I would also like to point out, given the discussion of "lazy" dancing/lack of technique (which isn't...learn more), that along with the concept of two distinct types of ochos, there are two distinct types of giros/molinetes: pivoting ones, and non-pivoting ones. Again, it's the same sort of scenario. One uses a lot of dissociation to pivot on each step, the other does not. Both valid, both good technique, neither is lazy.

    Well, I've spent a lot of time in private lessons learning and working on these distinctions. I'm not a pro, and I haven't been dancing for a lifetime. (Yet!) But I have what I consider to be a very good foundation, and more than enough to understand the execute the different types. Perhaps that will cut the mustard.

    And it's not lazy technique.
  9. Madahlia

    Madahlia Member

    No, no, I don't mean pick it on the dance floor, I mean pick it in the forum sense of condemning those who hold even a moderately opposing view on the subject of CE/OE to burn in everlasting tango fire.
  10. Peaches

    Peaches Well-Known Member

    This is dancing, not doctrine. And it's a dance floor, not a a church. So...meh.

    (Besides, I'm an atheist! :))
  11. Dave Bailey

    Dave Bailey New Member

    Nicely put - that's more or less what I was trying to say.

    Yes, crossed-back ochos are easiest to do in apilado. You also see them after a volcada, those little travelling-forwards ocho movements.
  12. Dave Bailey

    Dave Bailey New Member

    Well, I found them tricky, we spent about 30 minutes on them, and I didn't get to the point where I could lead them comfortably. But then possibly I'm not of the required standard as the beginners' class in Solihull :)

    After discussions at the Tango Practice Group, we tentatively reached the conclusion that they only work well in apilado embrace.
  13. Dave Bailey

    Dave Bailey New Member

    Blimey, did you get a poetry book for Xmas? :p
  14. dchester

    dchester Moderator Staff Member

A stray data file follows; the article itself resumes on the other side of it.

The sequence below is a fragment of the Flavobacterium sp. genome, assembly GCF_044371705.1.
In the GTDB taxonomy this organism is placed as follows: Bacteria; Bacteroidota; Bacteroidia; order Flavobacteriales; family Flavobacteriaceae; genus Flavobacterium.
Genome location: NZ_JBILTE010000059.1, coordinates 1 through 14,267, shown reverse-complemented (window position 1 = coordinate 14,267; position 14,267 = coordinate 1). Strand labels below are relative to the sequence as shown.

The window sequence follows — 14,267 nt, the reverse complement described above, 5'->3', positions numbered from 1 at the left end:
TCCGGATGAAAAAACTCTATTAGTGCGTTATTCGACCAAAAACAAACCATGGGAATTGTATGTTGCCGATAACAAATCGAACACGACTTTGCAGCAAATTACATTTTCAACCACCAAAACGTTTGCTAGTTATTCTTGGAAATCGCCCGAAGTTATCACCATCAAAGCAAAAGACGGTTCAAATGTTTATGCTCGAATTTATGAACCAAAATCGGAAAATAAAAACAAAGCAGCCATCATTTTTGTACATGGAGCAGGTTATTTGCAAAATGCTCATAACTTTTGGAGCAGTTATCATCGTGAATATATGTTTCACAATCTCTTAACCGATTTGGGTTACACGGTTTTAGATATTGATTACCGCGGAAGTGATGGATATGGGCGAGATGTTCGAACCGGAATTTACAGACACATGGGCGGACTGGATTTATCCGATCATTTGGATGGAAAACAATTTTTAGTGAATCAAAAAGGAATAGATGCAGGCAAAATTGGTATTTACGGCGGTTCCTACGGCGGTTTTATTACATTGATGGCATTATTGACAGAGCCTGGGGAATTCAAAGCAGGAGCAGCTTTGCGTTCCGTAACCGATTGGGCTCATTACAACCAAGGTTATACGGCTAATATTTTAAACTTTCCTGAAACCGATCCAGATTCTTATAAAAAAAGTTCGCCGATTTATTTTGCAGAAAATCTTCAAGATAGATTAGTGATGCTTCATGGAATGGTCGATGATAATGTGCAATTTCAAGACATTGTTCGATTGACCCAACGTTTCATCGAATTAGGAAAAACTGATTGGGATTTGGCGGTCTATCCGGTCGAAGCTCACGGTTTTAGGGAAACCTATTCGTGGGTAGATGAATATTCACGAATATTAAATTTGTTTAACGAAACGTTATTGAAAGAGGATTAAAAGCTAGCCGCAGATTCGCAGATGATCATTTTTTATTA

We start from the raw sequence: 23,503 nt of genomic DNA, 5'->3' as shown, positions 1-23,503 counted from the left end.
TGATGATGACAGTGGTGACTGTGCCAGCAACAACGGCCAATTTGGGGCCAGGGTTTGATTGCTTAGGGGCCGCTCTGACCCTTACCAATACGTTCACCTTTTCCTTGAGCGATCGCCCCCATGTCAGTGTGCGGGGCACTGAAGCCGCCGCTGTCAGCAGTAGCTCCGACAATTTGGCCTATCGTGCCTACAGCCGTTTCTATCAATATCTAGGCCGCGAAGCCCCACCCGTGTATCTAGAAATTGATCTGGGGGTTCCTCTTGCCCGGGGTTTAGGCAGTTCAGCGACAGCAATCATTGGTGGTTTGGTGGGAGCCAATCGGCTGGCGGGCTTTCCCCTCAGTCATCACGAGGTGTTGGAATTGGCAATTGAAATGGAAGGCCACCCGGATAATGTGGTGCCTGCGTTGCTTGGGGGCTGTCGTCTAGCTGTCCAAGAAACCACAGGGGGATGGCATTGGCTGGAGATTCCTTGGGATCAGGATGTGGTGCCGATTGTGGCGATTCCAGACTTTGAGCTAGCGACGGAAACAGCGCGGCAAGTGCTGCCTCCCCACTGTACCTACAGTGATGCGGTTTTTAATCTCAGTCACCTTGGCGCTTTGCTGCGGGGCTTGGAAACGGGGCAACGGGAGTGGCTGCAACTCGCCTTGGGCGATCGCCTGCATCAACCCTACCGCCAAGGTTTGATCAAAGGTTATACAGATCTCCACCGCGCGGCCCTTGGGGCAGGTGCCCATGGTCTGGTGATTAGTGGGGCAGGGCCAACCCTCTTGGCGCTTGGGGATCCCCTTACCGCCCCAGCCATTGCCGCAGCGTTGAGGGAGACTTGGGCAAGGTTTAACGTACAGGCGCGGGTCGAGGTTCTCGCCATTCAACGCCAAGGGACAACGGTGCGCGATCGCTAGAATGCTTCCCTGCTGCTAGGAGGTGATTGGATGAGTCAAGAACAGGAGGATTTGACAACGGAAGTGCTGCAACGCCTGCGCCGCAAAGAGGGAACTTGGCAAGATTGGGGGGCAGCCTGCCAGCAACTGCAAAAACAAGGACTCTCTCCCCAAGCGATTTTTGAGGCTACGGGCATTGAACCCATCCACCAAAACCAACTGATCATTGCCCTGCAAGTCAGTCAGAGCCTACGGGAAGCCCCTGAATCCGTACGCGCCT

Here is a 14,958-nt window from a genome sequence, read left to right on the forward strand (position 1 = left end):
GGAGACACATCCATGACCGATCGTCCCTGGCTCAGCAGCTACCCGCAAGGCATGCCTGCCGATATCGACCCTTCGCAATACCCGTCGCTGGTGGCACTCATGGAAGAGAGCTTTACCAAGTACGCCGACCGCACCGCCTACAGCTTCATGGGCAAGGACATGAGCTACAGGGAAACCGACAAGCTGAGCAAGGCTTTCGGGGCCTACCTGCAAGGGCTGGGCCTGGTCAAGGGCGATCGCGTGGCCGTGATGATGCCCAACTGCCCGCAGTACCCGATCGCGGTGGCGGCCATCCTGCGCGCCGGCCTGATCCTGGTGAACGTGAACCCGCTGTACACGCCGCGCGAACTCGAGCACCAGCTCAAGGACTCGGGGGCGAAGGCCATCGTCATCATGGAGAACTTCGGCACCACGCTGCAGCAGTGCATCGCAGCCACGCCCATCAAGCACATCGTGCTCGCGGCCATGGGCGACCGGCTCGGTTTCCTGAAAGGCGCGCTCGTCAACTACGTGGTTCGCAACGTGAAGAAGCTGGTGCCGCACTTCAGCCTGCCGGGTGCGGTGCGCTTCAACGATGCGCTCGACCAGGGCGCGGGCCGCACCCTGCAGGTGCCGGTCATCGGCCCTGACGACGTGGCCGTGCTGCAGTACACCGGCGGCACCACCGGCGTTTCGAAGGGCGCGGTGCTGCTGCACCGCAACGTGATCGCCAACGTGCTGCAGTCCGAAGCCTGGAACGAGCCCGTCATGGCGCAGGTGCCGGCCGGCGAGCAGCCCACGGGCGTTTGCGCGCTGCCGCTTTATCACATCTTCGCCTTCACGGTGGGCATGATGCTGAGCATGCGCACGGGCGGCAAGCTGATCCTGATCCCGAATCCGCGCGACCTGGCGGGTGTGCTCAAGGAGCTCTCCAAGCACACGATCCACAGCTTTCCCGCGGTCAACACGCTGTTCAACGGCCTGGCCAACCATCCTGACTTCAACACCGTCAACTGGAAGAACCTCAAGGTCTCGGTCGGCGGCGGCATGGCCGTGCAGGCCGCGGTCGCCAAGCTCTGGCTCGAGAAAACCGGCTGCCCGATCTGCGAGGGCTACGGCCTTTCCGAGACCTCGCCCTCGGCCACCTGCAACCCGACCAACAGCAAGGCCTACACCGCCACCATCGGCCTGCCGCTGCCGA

Some of us have different preferences. I love it when a women knows how to do a real close embrace. I'm hoping to get back to BsAs sometime this year.

    FWIW, I'm not trying to say there is anything wrong with what you like. Just that a lot of us like different things, and some of us like multiple things (more than one style).
  15. dchester

    dchester Moderator Staff Member

    And I appreciate the open minded attitude you have about tango.

  16. Peaches

    Peaches Well-Known Member

    Or come down my way and ask me to dance! It seems rare that I find a man who can/will dance with shared weight, and who will give back all of the pressure/energy I want to put into the embrace.
  17. Steve Pastor

    Steve Pastor Moderator Staff Member

    I'm going!!!
  18. Steve Pastor

    Steve Pastor Moderator Staff Member

    Rather than lazy, I consider it to be merely different than the larger, pivoting ocho of a more open embrace.

    Learning to "drop" the moving leg/foot behind the weighted leg to make the "milonguero ocho" work, and feel "right" is not so easy.

    As I wrote earlier, it is extremely helpful to learn from someone who knows this style.
  19. Steve Pastor

    Steve Pastor Moderator Staff Member

    I THINK wer're still on "milonguero ochos".
    To "lead" them well requires that you feel your partner's body nearly as well as your own. It's NOT something you can do on your own. It's the result of an intense physical connection between the two bodies, and BOTH parnters have to co operate to make it happen.